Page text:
The article asserts that these maternal and infant health disparities are symptoms of broader underlying social and economic inequities that are rooted in racism and discrimination via differences in health insurance coverage and access to care, as well as the “primary drivers,” inequities in broader social and economic factors and structural and systemic racism and discrimination.
Research reported in The Journal of the American Heart Association adds:
- Black women of childbearing age were more than twice as likely to have uncontrolled blood pressure than white women of similar age, putting them at an increased risk of pregnancy-related complications.
- This disparity in high blood pressure persisted after adjusting for social determinants of health, health factors and modifiable health behaviors.
- Food insecurity — lack of access to adequate healthy food — one of the social factors that may affect high blood pressure risk, was higher among Hispanic and Black women compared with white women.
On April 10, 2023, the White House issued “A Proclamation on Black Maternal Health Week, 2023” that reiterated what Black women have been screaming for years, that “institutional racism drives these high maternal mortality rates” and that “Black women are often dismissed or ignored in hospitals and other health care settings, even as they suffer from severe injuries and pregnancy complications and ask for help.”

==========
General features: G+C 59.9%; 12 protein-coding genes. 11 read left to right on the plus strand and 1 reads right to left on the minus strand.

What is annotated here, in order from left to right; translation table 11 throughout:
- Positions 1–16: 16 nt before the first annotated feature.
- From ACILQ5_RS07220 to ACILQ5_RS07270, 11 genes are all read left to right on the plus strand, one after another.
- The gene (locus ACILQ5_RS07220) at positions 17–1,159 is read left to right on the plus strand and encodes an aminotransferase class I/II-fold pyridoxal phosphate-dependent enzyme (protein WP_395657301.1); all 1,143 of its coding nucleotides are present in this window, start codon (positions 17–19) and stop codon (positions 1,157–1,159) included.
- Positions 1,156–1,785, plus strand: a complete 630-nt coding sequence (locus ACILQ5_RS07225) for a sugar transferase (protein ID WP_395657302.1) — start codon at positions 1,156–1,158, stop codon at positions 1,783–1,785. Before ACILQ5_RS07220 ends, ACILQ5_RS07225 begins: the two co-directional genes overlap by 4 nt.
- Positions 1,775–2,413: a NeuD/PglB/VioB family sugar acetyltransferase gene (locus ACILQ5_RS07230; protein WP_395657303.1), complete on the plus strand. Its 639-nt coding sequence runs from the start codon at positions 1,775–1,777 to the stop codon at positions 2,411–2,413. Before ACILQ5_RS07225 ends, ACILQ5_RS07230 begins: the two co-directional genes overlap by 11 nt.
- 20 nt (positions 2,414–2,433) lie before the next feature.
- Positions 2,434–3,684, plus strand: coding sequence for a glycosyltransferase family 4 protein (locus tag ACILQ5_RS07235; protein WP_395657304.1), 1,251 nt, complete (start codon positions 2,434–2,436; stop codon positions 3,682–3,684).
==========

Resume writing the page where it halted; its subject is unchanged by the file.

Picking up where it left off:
The proclamation then identifies systemic inequities impacting Black maternal health that are in many ways the products of “anti-Black” legislative, housing, environmental and even infrastructure policies and actions, including barriers to safe/stable housing, barriers to travel for prenatal and postpartum checkups, air and water pollution and food deserts.
Then, there’s the racialization of pain, as Blacks are systematically undertreated for pain compared to whites.
- Half of white medical trainees (our future doctors) erroneously believe Blacks have thicker skin or less sensitive nerve endings than whites.
- Black patients are less likely than whites to be given pain medications and, if given pain medications, they receive lower quantities.(i)
- Black patients were significantly less likely than white patients to receive analgesics for extremity fractures in the emergency room (57% vs. 74%), despite having similar self-reports of pain.(ii)
- A study of nearly one million children diagnosed with appendicitis revealed that Black patients were less likely than whites to receive any pain medication for moderate pain and less likely to receive medication for severe pain.(iii)